“What does that mean?” said my grandmother. “Freak of nature,” the doctor said. He was from far away: we’d summoned him. Our own doctor would have spread rumours. “It’s Latin. Like a monster.” He thought I couldn’t hear, because I was mewing. “It’s nobody’s fault.” 

“She’s a human being,” said my father. He paid the doctor a lot of money to go away to his foreign parts and never come back. 

“Why did God do this to us?” said my mother. 

“Curse or disease, it doesn’t matter,” said my older sister. “Either way, no one will marry me if they find out.” I nodded my head: true enough. She was a pretty girl, and we weren’t poor, we were almost gentry. Without me, her coast would be clear. 

In the daytimes I stayed shut up in my darkened room: I was getting beyond a joke. That was fine with me, because I couldn’t stand sunlight. At night, sleepless, I would roam the house, listening to the snores of the others, their yelps of nightmare. The cat kept me company. He was the only living creature who wanted to be close to me. I smelled of blood, old dried‐up blood: perhaps that was why he shadowed me, why he would climb up onto me and start licking. 

They’d told the neighbours I had a wasting illness, a fever, a delirium. The neighbours sent eggs and cabbages; from time to time they visited, to scrounge for news, but they weren’t eager to see me: whatever it was might be catching.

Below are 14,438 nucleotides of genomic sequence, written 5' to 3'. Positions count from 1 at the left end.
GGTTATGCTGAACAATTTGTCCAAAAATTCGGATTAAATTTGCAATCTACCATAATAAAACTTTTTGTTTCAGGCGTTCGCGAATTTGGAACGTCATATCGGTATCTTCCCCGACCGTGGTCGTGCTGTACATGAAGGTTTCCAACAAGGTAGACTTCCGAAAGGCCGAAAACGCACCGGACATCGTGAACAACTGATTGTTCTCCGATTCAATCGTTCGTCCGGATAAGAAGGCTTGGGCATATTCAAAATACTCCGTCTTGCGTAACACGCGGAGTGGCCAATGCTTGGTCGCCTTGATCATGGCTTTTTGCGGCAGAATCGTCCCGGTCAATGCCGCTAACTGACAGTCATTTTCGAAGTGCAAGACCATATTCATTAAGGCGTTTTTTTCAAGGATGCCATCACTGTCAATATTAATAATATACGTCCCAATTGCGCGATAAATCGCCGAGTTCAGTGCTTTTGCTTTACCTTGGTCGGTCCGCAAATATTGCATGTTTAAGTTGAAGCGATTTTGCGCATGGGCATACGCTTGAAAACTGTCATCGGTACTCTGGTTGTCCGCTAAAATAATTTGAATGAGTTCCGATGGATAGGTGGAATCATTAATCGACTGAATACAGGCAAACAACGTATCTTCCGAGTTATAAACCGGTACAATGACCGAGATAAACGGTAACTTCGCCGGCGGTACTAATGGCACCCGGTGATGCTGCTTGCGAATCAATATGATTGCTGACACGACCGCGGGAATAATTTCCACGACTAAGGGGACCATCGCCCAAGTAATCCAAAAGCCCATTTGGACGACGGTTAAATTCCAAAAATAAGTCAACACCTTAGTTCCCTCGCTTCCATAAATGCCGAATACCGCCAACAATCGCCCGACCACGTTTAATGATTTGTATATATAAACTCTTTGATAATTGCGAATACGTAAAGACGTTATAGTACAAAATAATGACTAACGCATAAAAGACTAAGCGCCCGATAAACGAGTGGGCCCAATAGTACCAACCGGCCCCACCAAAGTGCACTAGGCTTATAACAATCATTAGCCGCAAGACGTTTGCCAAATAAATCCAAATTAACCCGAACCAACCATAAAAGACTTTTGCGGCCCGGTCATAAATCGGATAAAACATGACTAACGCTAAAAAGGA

It was decided that I should die. That way I would not stand in the way of my sister, I would not loom over her like a fate. “Better one happy than both miserable,” said my grandmother, who had taken to sticking garlic cloves around my door frame. I agreed to this plan, I wanted to be helpful. 

The priest was bribed; in addition to that, we appealed to his sense of compassion. Everyone likes to think they are doing good while at the same time pocketing a bag of cash, and our priest was no exception. He told me God had chosen me as a special girl, a sort of bride, you might say. He said I was called on to make sacrifices. He said my sufferings would purify my soul. He said I was lucky, because I would stay innocent all my life, no man would want to pollute me, and then I would go straight to Heaven. 

He told the neighbours I had died in a saintly manner. I was put on display in a very deep coffin in a very dark room, in a white dress with a lot of white veiling over me, fitting for a virgin and useful in concealing my whiskers. I lay there for two days, though of course I could walk around at night. I held my breath when anyone entered. They tiptoed, they spoke in whispers, they didn’t come close, they were still afraid of my disease. To my mother they said I looked just like an angel.